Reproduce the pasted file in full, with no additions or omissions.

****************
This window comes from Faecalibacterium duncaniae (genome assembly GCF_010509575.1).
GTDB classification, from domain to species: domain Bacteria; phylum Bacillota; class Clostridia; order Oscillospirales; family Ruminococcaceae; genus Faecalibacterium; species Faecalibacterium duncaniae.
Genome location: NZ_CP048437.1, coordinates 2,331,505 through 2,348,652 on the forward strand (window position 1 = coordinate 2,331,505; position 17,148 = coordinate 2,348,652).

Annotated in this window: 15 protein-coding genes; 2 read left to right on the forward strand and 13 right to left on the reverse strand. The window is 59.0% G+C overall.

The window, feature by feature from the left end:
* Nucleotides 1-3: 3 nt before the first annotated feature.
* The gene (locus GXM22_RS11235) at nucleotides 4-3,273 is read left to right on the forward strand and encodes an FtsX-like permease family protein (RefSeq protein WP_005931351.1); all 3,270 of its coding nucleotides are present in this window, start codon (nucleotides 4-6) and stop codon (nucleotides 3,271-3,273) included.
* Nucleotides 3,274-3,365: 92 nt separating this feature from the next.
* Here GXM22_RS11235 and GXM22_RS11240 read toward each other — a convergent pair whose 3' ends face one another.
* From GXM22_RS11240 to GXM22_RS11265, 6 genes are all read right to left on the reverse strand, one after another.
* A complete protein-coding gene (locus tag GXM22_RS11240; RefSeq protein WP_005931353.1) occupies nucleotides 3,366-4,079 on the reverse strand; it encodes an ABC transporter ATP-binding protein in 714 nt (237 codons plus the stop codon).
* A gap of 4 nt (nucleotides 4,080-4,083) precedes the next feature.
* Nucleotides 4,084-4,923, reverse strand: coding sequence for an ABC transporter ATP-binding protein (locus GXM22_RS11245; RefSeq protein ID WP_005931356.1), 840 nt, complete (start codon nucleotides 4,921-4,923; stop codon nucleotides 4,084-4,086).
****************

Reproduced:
This window comes from Faecalibacterium duncaniae (genome assembly GCF_010509575.1).
GTDB classification, from domain to species: domain Bacteria; phylum Bacillota; class Clostridia; order Oscillospirales; family Ruminococcaceae; genus Faecalibacterium; species Faecalibacterium duncaniae.
Genome location: NZ_CP048437.1, coordinates 2,331,505 through 2,348,652 on the forward strand (window position 1 = coordinate 2,331,505; position 17,148 = coordinate 2,348,652).

Annotated in this window: 15 protein-coding genes; 2 read left to right on the forward strand and 13 right to left on the reverse strand. The window is 59.0% G+C overall.

The window, feature by feature from the left end:
* Nucleotides 1-3: 3 nt before the first annotated feature.
* The gene (locus GXM22_RS11235) at nucleotides 4-3,273 is read left to right on the forward strand and encodes an FtsX-like permease family protein (RefSeq protein WP_005931351.1); all 3,270 of its coding nucleotides are present in this window, start codon (nucleotides 4-6) and stop codon (nucleotides 3,271-3,273) included.
* Nucleotides 3,274-3,365: 92 nt separating this feature from the next.
* Here GXM22_RS11235 and GXM22_RS11240 read toward each other — a convergent pair whose 3' ends face one another.
* From GXM22_RS11240 to GXM22_RS11265, 6 genes are all read right to left on the reverse strand, one after another.
* A complete protein-coding gene (locus tag GXM22_RS11240; RefSeq protein WP_005931353.1) occupies nucleotides 3,366-4,079 on the reverse strand; it encodes an ABC transporter ATP-binding protein in 714 nt (237 codons plus the stop codon).
* A gap of 4 nt (nucleotides 4,080-4,083) precedes the next feature.
* Nucleotides 4,084-4,923, reverse strand: coding sequence for an ABC transporter ATP-binding protein (locus GXM22_RS11245; RefSeq protein ID WP_005931356.1), 840 nt, complete (start codon nucleotides 4,921-4,923; stop codon nucleotides 4,084-4,086).